The bitterroot was an important part of the Salish food supply
Lewis and Clark are credited with the "discovery" of the bitterroot plant (Lewisia Rediviva) in the Montana valley which was eventually named after it. It was known as Spetlum to the Native American peoples and had been an important part of their diet for unknown generations. The tribe's spring migrations were timed to coincide with the blooming of the bitterroot flower and often scouts would be sent out to alert the tribe to the readiness of the plant for harvesting.

Indian women dug, cleaned and boiled the root of the plant and then mixed it with meat or berries. Hunting expeditions and war parties often carried patties made from a mixture of pulverized root, deer fat and moss. At trading centers a sackful of bitterroot commanded a high price and could often be traded for a horse.

The species name rediviva refers to the hardiness of the plant.  A bitterroot can live for over a year without water and is usually found growing in gravelly, dry soil.  It is low-growing perennial with a fleshy taproot and has a branched base. In May and June a single flower will appear on each stem ranging in color from white to a deep pink or rose. When mature the bitterroot flower produces egg-shaped capsules which contain 6-20 nearly round seeds.

In 1895 the Montana Legislature sanctioned the symbol of the Bitterroot and on February 27, 1895 it became the official State Flower of Montana.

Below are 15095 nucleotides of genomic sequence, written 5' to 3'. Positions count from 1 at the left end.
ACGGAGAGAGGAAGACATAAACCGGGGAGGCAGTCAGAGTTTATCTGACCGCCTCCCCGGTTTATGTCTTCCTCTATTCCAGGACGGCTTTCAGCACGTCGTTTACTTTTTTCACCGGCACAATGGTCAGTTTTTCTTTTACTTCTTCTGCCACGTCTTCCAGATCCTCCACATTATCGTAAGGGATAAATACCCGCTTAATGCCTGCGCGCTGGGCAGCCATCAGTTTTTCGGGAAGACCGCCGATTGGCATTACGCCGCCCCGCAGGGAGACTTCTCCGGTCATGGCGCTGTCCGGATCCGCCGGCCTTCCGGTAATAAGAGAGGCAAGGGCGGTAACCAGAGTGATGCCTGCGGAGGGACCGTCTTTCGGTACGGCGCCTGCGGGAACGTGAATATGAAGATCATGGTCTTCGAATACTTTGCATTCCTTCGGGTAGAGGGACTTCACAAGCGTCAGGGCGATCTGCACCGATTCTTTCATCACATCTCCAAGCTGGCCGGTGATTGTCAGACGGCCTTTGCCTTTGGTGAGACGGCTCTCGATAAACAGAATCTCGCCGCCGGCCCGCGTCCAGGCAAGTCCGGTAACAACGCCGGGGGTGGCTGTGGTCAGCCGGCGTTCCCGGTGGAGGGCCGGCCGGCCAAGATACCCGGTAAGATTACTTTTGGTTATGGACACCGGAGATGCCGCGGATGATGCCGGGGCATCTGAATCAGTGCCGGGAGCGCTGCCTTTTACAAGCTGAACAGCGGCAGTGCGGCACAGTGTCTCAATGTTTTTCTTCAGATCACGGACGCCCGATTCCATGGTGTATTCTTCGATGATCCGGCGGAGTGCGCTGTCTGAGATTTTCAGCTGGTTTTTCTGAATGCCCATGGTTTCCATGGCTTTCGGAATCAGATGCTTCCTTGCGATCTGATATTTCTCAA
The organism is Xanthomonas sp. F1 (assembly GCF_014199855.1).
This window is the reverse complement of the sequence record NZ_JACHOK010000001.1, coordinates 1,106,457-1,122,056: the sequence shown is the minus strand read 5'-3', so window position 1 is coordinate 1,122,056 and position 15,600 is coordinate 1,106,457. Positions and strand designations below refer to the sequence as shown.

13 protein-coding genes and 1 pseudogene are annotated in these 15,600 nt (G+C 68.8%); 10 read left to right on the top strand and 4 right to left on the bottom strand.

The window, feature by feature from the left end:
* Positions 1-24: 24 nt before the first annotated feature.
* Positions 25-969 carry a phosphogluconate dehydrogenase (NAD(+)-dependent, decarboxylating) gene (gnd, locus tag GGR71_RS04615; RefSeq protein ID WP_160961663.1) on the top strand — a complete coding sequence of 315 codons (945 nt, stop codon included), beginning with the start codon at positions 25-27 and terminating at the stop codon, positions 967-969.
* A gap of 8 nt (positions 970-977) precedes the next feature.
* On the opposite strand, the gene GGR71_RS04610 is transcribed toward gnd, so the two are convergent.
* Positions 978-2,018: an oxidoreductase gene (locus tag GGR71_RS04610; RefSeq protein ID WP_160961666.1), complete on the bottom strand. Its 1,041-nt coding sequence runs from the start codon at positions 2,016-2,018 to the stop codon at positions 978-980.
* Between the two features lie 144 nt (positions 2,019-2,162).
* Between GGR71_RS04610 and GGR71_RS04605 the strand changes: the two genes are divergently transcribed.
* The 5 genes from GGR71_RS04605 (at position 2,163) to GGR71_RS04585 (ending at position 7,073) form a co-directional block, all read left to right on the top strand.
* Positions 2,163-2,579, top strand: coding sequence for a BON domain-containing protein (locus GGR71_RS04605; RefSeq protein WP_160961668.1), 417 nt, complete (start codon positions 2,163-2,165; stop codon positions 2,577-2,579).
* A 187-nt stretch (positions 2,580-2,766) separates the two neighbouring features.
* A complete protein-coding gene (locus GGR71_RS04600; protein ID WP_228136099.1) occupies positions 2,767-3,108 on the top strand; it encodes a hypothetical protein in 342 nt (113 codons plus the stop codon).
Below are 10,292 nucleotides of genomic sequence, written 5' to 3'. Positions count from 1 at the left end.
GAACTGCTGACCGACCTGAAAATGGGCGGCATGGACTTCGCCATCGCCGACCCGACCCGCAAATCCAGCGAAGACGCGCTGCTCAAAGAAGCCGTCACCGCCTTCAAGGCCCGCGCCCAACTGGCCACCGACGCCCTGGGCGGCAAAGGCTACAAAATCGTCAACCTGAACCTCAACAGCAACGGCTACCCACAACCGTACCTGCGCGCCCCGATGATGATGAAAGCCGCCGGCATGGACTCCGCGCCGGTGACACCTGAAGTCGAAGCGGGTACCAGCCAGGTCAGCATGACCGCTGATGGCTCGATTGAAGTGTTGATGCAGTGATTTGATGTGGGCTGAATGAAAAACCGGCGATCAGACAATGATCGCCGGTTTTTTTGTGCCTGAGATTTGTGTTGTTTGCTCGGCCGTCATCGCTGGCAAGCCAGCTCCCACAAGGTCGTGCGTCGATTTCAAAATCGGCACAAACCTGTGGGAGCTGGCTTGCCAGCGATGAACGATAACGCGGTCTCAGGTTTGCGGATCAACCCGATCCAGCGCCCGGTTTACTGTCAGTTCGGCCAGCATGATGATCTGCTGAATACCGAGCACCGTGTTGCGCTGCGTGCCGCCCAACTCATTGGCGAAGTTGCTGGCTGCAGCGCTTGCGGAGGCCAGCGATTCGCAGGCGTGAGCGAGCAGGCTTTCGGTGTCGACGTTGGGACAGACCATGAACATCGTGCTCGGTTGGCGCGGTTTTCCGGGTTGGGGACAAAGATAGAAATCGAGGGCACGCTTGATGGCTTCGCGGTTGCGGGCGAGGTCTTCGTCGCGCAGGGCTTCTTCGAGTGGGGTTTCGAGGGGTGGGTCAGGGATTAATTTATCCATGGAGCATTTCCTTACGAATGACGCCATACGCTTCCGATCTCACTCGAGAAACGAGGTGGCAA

September 24, 1841, Father Pierre Jean DeSmet, together with his fellow Jesuit missionaries, Fathers Gregory Mengarini and Nicolas Point, and three Lay Brothers arrived in the Bitterroot valley. The mission they built, as well as the river and the tallest mountain peak to the west, were named "St. Mary's". The name of the river was changed to "Bitterroot" by the Forest Service many years later.

Today, three major geographic features owe their name to the bitterroot. The Bitterroot Mountains that run north-south and form the divide between Montana and Idaho, the Bitterroot River and the Bitterroot Valley. Businesses throughout the state employ the name of the beloved state symbol, the Bitterroot flower. 
Color of the bitterroot varies from white to deep pink
A sackful of bitterroot commanded a high price
Bitterroot - Lewisia Rediviva - Spetlum
Lewisia Rediviva

Bitterroot Flower and Its Place in Montana History

Mission Complex, Cross on a Hill brand at St. Mary's Mission
Stevensville, Montana site of Historic St. Mary's Mission
Where Montana Began
The Bitterroot Garden at Historic St. Mary's Mission
Bitterroot Garden at the Mission Complex
Bitterroots in bloom-Stevensville-MT
Bitterroot seed pods
Last Update: 8/24/2016
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